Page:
I could easily be resentful over this but, because I hate your flavor, it’s easy for me to ignore you and feel all virtuous about not indulging in potato chips, instead of feeling guilty, like I would if you were Lay’s Cheddar & Sour Cream* potato chips, because the temptation to inhale a 150 calorie serving in about 15 seconds would be far too overwhelming.

Come back to my cupboards any time because fueling my delusion that I have self-control is so worth it and easier on my waistline.

Kind Regards,

–Anita

*Pringles reduced fat original flavor potato chips would actually be my preferred chip but they are not gluten-free, so I can no longer eat them. I am far less philosophical about this type of potato chip restraint and can only say “Wah!”

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A blog for introverts

If you’re an introvert, or live with one, check out The Introvert’s Corner blog on the Psychology Today site.

I especially like the recent post, How To Piss Off An Introvert. She lists things introverts hate to be told.

She also posts a video clip of the introverted 20-year-old actress Kristen Stewart’s appearance on Oprah, where Oprah makes too much of a big deal out of Stewart’s nervousness. Hint: saying “you look nervous” or “you’re so quiet” doesn’t make an introvert feel relaxed and more at ease. Would an extrovert like hearing, “you’re so loud” or “you look cocky?” Anyway, I find it refreshing that one of today’s stars is an introvert and doesn’t try to hide it.

I discussed this list with my daughter and she said the #1 thing she hates hearing the most as an introvert is “you’re no fun!” when she refuses to play a group game at a social event.

Which reminds me of how I HATED the games Pictionary and Charades in college. Heather Armstrong of Dooce.com describes this hatred well:

I think it goes back to being forced to participate in group activities when I was growing up in the Mormon Church and how the trauma of having to act like I was having a good time is such that when someone even mentions Pictionary my brain starts to liquify and drizzle out my nose. The quickest way to get me to sneak out of your party is to suggest we play charades, unless the rules are that you have to take a shot of tequila every time someone yells out, “SOUNDS LIKE?” Then I’ll be sleeping on your couch and stealing your Ibuprofen.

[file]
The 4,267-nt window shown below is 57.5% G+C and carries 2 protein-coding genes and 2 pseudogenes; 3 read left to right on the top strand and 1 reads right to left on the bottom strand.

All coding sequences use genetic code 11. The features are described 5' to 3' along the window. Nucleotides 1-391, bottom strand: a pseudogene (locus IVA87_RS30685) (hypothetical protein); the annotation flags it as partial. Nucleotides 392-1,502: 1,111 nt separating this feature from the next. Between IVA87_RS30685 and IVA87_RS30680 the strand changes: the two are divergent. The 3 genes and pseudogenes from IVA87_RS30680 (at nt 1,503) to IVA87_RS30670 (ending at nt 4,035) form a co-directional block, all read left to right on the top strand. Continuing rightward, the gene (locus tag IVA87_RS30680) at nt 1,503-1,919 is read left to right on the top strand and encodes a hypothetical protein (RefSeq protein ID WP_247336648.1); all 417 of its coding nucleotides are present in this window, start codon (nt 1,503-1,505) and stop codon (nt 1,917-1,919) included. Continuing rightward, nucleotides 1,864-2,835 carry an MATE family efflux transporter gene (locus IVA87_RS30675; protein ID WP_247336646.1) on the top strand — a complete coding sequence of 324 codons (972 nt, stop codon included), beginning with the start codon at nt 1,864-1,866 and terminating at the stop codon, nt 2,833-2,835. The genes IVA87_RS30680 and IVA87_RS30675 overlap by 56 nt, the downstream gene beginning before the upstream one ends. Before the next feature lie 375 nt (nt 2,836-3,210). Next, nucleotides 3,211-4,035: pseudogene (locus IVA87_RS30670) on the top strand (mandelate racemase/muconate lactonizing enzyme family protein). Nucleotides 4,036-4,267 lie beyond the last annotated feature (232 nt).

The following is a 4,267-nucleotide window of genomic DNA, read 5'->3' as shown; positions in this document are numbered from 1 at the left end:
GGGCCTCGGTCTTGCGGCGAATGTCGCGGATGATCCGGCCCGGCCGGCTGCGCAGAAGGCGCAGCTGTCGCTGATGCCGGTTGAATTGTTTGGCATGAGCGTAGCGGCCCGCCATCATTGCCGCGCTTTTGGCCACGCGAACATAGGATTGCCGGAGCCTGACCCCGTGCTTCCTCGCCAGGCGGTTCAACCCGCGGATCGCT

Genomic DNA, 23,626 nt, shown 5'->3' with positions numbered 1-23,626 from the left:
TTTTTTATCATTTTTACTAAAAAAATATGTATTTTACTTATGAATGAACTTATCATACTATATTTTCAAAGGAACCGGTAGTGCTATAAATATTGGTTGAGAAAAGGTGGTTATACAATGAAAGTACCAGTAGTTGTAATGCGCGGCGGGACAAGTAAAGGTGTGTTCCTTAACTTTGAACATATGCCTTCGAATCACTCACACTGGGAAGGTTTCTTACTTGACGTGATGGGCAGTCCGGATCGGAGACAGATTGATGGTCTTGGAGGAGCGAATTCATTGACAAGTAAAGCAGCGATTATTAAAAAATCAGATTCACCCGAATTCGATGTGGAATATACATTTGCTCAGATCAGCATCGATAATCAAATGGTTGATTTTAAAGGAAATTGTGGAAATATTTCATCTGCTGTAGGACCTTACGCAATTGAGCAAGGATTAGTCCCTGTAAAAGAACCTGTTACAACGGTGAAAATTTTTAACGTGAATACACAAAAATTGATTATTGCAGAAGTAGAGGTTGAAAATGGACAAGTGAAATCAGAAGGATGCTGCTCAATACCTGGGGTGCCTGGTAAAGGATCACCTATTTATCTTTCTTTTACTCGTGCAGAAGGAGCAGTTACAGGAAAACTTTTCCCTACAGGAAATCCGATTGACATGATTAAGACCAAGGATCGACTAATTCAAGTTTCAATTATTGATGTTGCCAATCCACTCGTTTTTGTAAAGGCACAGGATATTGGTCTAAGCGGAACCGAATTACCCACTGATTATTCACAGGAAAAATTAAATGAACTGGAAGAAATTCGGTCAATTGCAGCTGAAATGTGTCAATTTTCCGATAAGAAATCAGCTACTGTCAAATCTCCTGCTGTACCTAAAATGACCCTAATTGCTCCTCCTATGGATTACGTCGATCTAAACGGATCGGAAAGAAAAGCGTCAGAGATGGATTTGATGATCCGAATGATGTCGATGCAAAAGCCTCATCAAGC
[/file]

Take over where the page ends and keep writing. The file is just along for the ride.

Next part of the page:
To go through the trauma of having to act like you’re having a good time only to be told “you’re no fun” would make any introvert reach for the tequila.

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How to NOT listen to a talkaholic

I know I’ve gone on before about the importance of listening. Well, when it comes to talkaholics, scratch all that.

I’m kidding, a little, but in the presence of a talkaholic, listening isn’t really an option anyway. Conversation management is the best you can do.

Conversation management skills are a must when dealing with a talkaholic. Otherwise you’ll get so blown away and overwhelmed by their chatter that your life force completely drains out of you.

Ideally, conversation management skills will help talkaholics curb their habit of incessantly engaging in incessant chatter with much incessance.